Mortuary Drape - Spiritual Independence - (4/10)
Published on November 4, 2014
Having completed several sittings of Mortuary Drape’s Spiritual Independence—the legendary Italians’ first album in 10 years and only their fifth in a career that stretches back almost three decades—I found myself confronted by a single question: what in the hell happened to the ‘comeback’? The triumphs of Carcass and Accept in recent years may perhaps prove otherwise but from where I’m sitting most ‘comebacks’ of recent times have been tremendous comedowns that serve only to reinforce the admittedly cynical notion that when the impetus remains but the spark is gone, it’s time to hang up the guitar and put away the mic. Music suffers when musicians do nothing but go through the motions. Look no further than the abortive comeback efforts of Détente, Gehenna, Defiance, Tad Morose and Metal Church, among others. Sad as it is, and harsh as it may sound, but based on this mess of an album Mortuary Drape deserve to be mentioned in the same breath as those once great bands mentioned above.
If anything, Mortuary Drape have always represented one of those instances in which the idea behind the band takes precedence over the actual music, as their flair of the theatrical and penchant for putting out music steeped in such obscure mysticism you’d swear it was recorded in a dank subterranean dungeon somewhere have no doubt created an aura of almost mythical proportions around them that, more often than not, deflected from some of their musical shortcomings. Listening to Spiritual Independence it becomes clear that the erstwhile charm of their music had given way to pastiche. That they were coasting by on creative fumes was already evident on 2004’s Buried in Time, which saw them inexplicably ditching their trademark occult-flavored black/doom of yore in favor of mechanical thrash, and frankly Spiritual Independence is even more offensive – a crude weld of galloping thrash rhythms and turgid death/doom that fails to get the best out of either.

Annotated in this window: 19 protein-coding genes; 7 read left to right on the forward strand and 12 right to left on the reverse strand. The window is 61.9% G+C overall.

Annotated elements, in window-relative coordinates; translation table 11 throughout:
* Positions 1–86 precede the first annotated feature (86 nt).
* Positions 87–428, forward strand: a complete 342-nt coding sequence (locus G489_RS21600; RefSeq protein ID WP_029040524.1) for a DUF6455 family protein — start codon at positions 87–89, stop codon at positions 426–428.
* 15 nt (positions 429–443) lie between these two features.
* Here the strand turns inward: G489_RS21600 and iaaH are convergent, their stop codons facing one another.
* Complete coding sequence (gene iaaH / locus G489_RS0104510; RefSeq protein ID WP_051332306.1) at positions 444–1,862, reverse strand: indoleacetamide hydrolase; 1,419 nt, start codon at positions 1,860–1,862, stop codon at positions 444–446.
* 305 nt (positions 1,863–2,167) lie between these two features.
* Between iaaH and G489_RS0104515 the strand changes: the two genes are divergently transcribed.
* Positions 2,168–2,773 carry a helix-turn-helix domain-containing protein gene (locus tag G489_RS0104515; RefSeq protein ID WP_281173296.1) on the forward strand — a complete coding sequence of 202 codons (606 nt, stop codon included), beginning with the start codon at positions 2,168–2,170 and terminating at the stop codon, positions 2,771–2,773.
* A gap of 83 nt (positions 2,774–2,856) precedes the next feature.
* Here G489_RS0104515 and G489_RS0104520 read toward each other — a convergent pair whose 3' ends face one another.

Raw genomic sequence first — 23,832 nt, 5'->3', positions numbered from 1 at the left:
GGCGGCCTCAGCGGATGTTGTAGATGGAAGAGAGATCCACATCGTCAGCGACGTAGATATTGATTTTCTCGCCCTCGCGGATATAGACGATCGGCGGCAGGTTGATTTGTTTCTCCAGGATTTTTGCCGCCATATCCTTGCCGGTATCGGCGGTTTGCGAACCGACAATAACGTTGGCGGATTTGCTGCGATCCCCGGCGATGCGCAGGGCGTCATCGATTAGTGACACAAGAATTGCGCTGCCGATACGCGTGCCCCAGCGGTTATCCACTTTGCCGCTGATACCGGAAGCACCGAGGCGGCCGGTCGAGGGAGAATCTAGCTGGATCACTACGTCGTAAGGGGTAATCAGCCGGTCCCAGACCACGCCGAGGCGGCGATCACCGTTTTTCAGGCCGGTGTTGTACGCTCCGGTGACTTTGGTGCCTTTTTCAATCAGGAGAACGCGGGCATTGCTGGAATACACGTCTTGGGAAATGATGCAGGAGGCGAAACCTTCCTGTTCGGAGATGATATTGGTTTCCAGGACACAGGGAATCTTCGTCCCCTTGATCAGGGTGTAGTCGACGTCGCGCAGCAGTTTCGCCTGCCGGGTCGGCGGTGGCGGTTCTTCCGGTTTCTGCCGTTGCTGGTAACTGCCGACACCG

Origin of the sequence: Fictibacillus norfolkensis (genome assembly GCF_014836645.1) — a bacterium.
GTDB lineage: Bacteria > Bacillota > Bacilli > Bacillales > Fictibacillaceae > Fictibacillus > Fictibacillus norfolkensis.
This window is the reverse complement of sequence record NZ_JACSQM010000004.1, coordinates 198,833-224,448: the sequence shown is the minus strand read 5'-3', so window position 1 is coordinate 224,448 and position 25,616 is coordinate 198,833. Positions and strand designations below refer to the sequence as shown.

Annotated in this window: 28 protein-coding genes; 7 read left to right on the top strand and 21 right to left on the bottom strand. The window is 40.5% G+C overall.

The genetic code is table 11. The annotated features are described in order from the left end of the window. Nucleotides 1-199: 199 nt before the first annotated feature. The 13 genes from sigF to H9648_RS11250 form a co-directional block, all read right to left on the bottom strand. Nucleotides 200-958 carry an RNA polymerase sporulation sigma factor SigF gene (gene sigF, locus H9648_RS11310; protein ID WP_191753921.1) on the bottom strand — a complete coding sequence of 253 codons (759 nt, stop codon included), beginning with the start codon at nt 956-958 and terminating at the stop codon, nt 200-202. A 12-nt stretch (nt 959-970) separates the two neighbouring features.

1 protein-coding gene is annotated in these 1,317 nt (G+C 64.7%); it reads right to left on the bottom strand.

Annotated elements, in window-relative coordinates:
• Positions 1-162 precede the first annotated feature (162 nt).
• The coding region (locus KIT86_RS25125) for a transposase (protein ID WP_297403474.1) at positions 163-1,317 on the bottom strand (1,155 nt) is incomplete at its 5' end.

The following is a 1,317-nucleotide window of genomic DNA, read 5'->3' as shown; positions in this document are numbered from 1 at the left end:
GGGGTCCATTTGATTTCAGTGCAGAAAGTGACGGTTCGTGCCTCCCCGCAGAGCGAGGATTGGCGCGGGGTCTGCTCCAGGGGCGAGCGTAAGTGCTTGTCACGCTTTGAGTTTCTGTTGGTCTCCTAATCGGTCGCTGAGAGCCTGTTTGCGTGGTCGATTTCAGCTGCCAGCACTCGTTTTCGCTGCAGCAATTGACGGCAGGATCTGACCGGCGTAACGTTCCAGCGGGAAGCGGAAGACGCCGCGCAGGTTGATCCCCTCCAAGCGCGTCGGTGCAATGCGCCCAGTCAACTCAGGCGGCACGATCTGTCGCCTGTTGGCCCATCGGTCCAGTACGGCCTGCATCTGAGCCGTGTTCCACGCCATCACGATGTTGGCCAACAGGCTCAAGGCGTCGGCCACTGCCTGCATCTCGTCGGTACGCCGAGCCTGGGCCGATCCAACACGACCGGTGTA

The defiantly monochromatic riffs, rigid adherence to a slightly above mid-pace tempo and mainman Wilderness Perversion’s buried (not to mention annoyingly echo-ridden) vocals make for an aggressively mediocre album. With the exception of the admittedly superfluous intro and a brief melodic break near the end of “Natural Death (1930-2011)” there is absolutely nothing on here that stands out. There is a fine line between hypnotic and monotonous and Mortuary Drape sadly tumbles headlong over the wrong side of the fence into infinitely dull pastures. To think this is the same band that put out the gloriously atmospheric Into the Drape EP and the technical tour de force that was Secret Sudaria! These gormless riffs and rhythms are essentially what you’d get if you take any of Darkthrone’s post-The Cult is Alive albums, increased the distortion and completely removed the knowing wink-wink-dudge-nudge sense of self-awareness. Together with Judas Priest and Morbid Angel they should just chuck in the towel lest they continue to soil their once good name.